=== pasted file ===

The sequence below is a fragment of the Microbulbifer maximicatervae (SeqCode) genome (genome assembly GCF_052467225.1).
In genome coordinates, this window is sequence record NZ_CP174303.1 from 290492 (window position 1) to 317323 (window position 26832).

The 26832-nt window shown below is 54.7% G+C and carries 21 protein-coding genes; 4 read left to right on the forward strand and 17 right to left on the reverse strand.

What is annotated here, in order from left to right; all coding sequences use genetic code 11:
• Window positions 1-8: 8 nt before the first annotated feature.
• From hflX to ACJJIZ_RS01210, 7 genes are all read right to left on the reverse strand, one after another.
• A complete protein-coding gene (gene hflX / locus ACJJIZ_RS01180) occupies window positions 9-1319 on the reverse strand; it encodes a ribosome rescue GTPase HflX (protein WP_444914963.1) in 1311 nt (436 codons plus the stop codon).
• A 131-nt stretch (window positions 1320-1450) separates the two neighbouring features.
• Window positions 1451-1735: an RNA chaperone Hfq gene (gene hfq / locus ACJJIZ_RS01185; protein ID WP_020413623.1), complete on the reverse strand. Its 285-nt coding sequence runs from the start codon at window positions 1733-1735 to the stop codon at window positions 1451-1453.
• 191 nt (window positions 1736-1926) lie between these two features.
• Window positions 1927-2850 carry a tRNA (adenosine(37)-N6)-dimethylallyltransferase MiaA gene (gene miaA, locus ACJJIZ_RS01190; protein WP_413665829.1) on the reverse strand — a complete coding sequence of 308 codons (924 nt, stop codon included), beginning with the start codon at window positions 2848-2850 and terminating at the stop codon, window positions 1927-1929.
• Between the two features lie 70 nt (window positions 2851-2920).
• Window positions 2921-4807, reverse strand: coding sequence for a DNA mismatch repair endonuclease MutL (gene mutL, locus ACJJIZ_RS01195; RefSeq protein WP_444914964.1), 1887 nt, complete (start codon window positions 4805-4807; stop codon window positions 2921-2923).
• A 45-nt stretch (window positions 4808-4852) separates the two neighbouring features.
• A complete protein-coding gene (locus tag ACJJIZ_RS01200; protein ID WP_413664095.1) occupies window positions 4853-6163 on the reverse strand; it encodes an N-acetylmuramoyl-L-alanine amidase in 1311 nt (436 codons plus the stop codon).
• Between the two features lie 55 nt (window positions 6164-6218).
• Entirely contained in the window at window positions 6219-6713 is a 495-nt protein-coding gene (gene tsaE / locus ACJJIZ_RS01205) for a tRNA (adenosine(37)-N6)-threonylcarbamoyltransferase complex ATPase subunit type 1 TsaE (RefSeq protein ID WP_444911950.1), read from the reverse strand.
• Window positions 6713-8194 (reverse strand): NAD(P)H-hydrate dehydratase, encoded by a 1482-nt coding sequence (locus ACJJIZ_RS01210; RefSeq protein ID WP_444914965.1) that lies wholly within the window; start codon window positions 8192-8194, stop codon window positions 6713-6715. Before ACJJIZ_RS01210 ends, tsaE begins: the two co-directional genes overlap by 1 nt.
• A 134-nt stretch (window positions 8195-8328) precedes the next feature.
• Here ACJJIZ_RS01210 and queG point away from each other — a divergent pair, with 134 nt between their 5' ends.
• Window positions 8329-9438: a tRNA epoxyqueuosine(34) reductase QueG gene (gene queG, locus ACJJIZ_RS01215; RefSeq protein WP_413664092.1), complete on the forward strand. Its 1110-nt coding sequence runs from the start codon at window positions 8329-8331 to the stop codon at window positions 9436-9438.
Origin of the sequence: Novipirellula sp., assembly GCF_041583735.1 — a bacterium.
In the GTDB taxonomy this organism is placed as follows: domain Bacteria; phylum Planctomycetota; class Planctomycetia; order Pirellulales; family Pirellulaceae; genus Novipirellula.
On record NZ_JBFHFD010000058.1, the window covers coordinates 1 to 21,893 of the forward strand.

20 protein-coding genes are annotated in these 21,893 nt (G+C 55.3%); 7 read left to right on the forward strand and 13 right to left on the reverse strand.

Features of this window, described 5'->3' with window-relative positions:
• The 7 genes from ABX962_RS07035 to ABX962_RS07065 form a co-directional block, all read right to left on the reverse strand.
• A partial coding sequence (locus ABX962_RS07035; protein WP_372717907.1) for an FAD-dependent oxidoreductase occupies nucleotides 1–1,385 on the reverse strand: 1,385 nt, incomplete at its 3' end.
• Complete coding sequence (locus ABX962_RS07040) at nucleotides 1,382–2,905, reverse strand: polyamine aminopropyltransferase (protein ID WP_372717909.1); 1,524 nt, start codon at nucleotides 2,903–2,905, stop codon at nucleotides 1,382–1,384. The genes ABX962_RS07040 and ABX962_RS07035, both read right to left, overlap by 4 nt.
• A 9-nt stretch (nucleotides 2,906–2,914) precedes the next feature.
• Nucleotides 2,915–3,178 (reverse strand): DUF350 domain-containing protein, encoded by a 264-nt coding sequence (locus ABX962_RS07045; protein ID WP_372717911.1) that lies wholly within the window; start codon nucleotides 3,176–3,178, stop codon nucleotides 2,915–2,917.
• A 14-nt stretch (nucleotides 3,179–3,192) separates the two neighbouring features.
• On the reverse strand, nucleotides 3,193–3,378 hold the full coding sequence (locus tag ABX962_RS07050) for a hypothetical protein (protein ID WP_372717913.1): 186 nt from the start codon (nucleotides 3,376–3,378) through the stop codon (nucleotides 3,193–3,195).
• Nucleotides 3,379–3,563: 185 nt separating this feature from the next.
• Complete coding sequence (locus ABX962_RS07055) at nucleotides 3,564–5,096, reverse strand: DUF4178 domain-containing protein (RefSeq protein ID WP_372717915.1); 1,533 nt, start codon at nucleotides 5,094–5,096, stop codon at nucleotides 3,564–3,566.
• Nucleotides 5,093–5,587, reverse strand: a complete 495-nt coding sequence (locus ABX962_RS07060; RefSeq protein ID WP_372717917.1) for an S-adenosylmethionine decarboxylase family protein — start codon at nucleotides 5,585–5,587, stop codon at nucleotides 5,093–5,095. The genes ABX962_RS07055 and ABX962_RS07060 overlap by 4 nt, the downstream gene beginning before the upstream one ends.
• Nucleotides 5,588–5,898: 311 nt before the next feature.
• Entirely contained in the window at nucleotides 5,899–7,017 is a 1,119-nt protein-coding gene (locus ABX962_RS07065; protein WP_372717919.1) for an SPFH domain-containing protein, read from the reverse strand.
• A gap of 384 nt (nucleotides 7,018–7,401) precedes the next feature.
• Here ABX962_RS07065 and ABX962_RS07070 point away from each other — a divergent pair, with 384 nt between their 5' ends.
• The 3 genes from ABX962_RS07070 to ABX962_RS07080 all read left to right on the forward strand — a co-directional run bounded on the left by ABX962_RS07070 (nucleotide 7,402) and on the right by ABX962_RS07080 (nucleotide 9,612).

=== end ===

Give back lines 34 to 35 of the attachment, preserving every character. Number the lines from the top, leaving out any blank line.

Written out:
• Nucleotides 3,379–3,563: 185 nt separating this feature from the next.
• Complete coding sequence (locus ABX962_RS07055) at nucleotides 3,564–5,096, reverse strand: DUF4178 domain-containing protein (RefSeq protein ID WP_372717915.1); 1,533 nt, start codon at nucleotides 5,094–5,096, stop codon at nucleotides 3,564–3,566.